Report shows it will probably eclipse heart disease as leading cause of death in coming years.
Cancer is on track to become the leading cause of death in the United States, closing in on heart disease as America’s No. 1 killer, a new government study shows.
Heart disease has consistently been the leading cause of death for decades, and remained so in 2014, according to a report from the National Center for Health Statistics (NCHS) at the U.S. Centers for Disease Control and Prevention.
But the gap between heart disease and the second-leading cause of death, cancer, has been narrowing since 1968, the researchers said.
Cancer actually surpassed heart disease as the leading cause of death for 22 states in 2014, the study found. Back in 2000, Alaska and Minnesota were the only two states where cancer killed more people than heart disease.
In addition, cancer is now the leading cause of death for a number of minority groups, including Hispanics, Asians and Pacific Islanders, the report showed.
“It’s been edging this way for a while,” said co-author Robert Anderson, chief of the mortality statistics branch at the NCHS. “We’ve taken for granted that heart disease is the leading cause of death, but now because of prevention efforts and advances in treatment, we’re making substantial progress with heart disease, to the point where now it’s roughly on par with cancer.”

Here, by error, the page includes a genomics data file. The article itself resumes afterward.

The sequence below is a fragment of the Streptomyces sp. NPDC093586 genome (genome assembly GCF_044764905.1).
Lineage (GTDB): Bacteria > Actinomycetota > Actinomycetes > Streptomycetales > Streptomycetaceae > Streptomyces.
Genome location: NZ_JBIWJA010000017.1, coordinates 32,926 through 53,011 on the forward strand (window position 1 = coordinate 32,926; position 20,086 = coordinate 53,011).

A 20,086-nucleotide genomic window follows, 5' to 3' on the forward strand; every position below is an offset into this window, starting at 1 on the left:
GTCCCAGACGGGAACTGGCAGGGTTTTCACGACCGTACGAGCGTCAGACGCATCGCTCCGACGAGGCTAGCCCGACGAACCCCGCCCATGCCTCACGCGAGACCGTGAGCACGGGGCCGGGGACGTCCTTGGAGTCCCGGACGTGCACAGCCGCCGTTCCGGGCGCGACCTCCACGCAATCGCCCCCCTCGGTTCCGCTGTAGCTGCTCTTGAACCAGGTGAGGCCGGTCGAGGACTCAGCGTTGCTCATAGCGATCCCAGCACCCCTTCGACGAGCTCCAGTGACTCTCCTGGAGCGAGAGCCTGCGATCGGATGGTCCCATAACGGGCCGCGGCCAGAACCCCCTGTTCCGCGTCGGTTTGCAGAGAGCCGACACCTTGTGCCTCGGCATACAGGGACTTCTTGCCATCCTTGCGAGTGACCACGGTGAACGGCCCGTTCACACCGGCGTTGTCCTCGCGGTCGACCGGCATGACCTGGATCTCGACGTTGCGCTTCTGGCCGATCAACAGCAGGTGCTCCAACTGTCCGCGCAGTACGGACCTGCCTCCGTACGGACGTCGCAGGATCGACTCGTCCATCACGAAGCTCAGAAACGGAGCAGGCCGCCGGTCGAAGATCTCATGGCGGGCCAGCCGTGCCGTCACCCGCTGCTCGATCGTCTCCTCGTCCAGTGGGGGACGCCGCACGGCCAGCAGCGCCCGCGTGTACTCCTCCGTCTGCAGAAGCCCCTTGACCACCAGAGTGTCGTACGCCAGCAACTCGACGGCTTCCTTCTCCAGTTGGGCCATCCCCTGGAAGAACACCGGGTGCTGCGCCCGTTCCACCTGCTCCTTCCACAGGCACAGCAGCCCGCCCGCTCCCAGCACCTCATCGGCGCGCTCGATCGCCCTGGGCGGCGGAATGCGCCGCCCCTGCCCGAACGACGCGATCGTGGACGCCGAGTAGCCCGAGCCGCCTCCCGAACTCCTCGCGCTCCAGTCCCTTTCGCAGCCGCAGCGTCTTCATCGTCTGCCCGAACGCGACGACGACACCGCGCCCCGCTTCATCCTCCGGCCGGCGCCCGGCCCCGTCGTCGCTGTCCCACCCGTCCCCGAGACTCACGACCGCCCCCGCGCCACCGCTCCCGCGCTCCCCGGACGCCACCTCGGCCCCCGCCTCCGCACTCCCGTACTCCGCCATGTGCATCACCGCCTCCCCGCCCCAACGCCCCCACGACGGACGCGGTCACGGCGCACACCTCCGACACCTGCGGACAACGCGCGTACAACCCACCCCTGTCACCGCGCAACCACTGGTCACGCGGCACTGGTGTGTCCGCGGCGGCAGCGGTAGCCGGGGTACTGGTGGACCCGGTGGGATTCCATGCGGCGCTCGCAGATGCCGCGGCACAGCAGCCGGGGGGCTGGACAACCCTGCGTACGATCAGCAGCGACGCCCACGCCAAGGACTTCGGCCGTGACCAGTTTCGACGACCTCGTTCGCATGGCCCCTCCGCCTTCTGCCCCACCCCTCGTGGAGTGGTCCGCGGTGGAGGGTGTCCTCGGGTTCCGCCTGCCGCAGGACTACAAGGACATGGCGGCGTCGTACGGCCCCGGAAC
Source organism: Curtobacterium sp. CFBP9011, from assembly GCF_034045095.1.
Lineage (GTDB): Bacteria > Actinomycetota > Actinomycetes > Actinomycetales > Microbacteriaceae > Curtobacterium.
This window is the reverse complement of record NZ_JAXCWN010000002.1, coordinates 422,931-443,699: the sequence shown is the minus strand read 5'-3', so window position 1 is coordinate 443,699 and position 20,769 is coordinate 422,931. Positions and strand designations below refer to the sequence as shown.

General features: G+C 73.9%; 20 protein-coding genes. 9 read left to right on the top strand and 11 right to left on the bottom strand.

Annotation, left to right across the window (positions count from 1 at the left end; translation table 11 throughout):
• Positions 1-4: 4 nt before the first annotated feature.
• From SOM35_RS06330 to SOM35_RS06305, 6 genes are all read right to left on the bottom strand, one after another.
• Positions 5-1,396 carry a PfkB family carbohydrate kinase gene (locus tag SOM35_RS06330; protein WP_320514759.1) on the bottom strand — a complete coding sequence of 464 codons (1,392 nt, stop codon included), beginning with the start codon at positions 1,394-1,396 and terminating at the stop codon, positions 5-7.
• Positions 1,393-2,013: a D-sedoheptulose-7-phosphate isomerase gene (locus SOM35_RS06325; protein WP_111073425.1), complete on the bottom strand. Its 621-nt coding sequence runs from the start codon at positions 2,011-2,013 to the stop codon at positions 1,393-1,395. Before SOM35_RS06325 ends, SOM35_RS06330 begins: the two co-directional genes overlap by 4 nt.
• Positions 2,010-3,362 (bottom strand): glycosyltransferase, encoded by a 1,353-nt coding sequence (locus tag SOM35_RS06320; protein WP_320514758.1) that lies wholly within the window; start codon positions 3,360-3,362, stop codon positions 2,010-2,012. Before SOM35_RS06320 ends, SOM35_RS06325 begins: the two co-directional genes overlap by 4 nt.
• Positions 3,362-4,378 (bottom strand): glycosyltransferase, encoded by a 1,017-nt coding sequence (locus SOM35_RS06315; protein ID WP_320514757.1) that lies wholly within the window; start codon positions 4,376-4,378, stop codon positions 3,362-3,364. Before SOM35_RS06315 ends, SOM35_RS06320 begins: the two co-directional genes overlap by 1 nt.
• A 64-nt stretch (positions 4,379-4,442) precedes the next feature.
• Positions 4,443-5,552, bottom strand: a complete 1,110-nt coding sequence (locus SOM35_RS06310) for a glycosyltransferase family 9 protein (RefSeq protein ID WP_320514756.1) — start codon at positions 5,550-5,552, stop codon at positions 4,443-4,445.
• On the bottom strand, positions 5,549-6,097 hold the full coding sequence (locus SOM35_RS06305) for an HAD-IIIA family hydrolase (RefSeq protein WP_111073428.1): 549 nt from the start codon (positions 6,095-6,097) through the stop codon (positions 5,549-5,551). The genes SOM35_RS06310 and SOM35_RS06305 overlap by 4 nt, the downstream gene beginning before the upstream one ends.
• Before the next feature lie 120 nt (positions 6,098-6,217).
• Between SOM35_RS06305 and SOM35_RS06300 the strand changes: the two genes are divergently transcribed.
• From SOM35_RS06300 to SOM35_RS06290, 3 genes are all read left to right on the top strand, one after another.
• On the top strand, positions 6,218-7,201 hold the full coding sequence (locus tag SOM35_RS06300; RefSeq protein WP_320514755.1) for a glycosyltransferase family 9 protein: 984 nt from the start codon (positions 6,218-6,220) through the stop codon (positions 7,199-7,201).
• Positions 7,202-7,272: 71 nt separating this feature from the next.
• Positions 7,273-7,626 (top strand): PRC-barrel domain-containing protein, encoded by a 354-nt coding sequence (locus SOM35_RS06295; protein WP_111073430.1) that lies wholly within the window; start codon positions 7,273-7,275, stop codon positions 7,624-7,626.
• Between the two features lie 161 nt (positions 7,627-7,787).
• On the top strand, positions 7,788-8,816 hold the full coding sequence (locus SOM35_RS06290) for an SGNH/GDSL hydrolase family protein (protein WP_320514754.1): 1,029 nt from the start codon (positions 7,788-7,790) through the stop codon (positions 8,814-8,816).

Annual heart disease deaths have decreased nationwide from a peak of just over 771,000 in 1985 to nearly 597,000 in 2011. In the meantime, cancer deaths have nearly tripled from just under 211,000 in 1950 to almost 577,000 in 2011, the report stated.
Physician Mariell Jessup is a spokeswoman for the American Heart Association. She pointed out that new medicines have made it easier for people to control their blood pressure and cholesterol, treatment advances like angioplasty and heart bypass surgery saves the lives of many heart patients, and more people have quit smoking and started eating healthier diets.
“One could argue that we’re doing a better job of keeping people with heart disease alive,” said Jessup, who is a professor at the Hospital of the University of Pennsylvania in Philadelphia. “It’s not that people aren’t experiencing heart disease, but they’re not dying from it.”
The report was published online Aug. 24 in the CDC’s NCHS Data Brief.